What was I doing on Sept. 11 2001? Most assuredly the same thing that I did on Sept. 10, 2001 but even more assuredly not the same thing that I would do on Sept. 12, 2001 or ever after. Ten years on and the memories of 9-11 are still as sharp and crisp as they were that day.
And a crisp, sharp day it was. So beautiful in fact that I had opened all the car windows and shut the car radio off. I dropped off my daughter Bri at school and headed to the office enjoying the morning drive. I parked the car, grateful that alternate side of the street parking had been suspended for Primary Day, and sailed into the building on Sheepshead Bay Road. I hollered out to our receptionist, Barbara Srokin, “Hey Barbs what’s shaking today?”
“A plane flew into the Trade Center,” she replied.
And the rest, as they say, is history
The office was abuzz with speculation, what type of plane was it? Was it an accident? What floor did it hit? How many injured? As the second plane hit and subsequently the third into the Pentagon and the fourth that crashed in Shanksville, Pa. I knew, along with the rest of the city, that this was no accident and that we were under attack. I called editor and asked if he heard the news and how was this going to affect our readership. We were Brooklyn, that was Manhattan. How naive.
This would not only affect Brooklynites, but every New Yorker — and every American, forever.
The reports became more and more ominous. By the time the plan crashed in Pennsylvania and the Twin Towers had fallen, I was in flight mode, along with the rest of the city. The newsroom went into overdrive as the rest of the staff and reporters started to file in. Steve Witt immediately made arrangements with one of our photographers to drive over to Brooklyn Heights to investigate. He later would report that Atlantic Avenue was a sea of humanity, the street clogged with walkers and the smoke from the burning towers across the river made it hard to see. Tom Tracy was busy contacting his sources at the Police Department and Fire Department for the latest updates and I kept in touch with the rest of the staff in the field keeping track with who was where and with whom.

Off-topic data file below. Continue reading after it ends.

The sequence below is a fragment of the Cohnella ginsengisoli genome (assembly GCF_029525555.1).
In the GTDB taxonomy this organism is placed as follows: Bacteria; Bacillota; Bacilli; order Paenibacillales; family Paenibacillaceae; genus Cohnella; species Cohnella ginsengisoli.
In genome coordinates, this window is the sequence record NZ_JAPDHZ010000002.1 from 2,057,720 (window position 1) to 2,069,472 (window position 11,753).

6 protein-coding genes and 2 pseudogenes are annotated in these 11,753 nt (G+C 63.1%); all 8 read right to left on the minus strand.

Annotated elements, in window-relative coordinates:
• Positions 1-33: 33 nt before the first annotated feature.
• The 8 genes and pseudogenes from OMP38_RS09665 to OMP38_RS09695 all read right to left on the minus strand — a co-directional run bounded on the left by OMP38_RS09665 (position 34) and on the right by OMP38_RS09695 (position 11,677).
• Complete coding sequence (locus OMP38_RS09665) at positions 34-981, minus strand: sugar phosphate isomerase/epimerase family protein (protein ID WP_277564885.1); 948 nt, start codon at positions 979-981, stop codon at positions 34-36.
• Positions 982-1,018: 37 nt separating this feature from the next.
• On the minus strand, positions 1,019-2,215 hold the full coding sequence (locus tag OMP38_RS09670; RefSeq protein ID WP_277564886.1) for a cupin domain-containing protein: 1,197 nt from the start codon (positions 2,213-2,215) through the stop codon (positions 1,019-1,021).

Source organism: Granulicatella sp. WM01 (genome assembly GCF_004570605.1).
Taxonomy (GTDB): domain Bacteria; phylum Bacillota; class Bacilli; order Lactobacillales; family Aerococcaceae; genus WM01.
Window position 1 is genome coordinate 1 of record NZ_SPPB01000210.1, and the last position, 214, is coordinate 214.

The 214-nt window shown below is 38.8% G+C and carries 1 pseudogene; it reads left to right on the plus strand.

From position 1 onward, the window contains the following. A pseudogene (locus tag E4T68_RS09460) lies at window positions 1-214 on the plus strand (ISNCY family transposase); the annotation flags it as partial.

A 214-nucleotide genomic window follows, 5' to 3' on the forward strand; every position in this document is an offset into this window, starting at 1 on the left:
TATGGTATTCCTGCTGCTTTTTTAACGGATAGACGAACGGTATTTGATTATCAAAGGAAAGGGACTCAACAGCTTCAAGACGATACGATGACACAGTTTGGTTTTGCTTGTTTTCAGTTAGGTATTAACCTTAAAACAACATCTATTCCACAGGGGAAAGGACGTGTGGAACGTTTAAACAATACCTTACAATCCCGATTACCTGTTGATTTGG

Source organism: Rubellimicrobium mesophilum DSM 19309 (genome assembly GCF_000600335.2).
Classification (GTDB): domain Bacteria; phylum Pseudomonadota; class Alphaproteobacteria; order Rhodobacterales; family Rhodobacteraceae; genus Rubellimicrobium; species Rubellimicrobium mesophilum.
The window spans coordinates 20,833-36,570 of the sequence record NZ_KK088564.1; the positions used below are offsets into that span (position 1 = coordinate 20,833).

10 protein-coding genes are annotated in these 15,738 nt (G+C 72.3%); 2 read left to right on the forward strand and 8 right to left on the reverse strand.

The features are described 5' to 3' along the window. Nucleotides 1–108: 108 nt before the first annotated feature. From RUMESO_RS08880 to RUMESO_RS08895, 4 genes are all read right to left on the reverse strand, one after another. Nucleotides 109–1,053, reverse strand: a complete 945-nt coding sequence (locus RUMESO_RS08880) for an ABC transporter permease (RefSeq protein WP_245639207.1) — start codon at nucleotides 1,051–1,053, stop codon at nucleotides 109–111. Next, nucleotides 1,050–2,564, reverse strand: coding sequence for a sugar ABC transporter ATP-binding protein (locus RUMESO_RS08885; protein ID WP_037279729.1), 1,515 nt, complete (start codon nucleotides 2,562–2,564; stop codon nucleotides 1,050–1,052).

In between the office calls, I contacted my husband, who was home that day and told him, “Bob the city is under attack, go get Bri, the Trade Center was hit, the twin towers have collapsed, the Pentagon was hit, a fourth plane crashed in Pennsylvania and there might be more coming.”
For once he didn’t question my orders. He got dressed and zoomed over to the school where dozens of parents were signing their children out.
My daughter’s third grade teacher, Ms. Weiner, was trying to keep the class calm as she tried to keep herself together, her fiance worked at the Trade Center and she couldn’t get in touch with him. I later learned that he had made it out safely.
My husband, with Bri in hand, walked down the street toward home. On the way he stopped at a phone booth and called me, “I can smell the smoke in the air, I see a big plume of smoke coming from the direction of the Trade Center and there are little bits of paper and ash filtering down. I’m headed home with Bri, when are you coming home?”
But home would be much later that day.
As the hours wore on and I tried to get in touch with friends that I knew were at work in the Twin Towers that day. In the days and weeks that passed, I learned that my cousin Anthony had lost his wife, (her remains have never been found), neighbors lost family members and many members of my church had either lost someone close or knew of someone that did.
The papers would go out, there would be endless memorials, street re-namings and somehow we would be able to pull it all back together, we would bounce back, we were, after all, New Yorkers, and we would re-build, bigger and better than ever, and yes we would most assuredly get the bastard that did this, no matter how long it took, Osama Bin Ladin would pay, dead or alive.
In the 10 years that have passed, journalists, politicans, theorists and even Hollywood movers and shakers have analyzed, dissected, bisected, investigated and produced documentaries and dramatizations ad nausea; endless speculation has arisen, was our government involved; theories, plots and plans would be blown out of proportion and no angle or stone would be left unturned.
In the end, you can keep all the endless rhetoric, the speculation, the guess work, who was and who wasn’t responsible, none of it really matters, the only thing that does is that in the 10 years that have come and gone, mothers have lost children, wives have lost husbands, husbands have lost wives, fathers did not walk daughters down the aisle, friends have lost friends, children have lost the loving embrace of their parents, and the lives of all New Yorkers have been forever altered.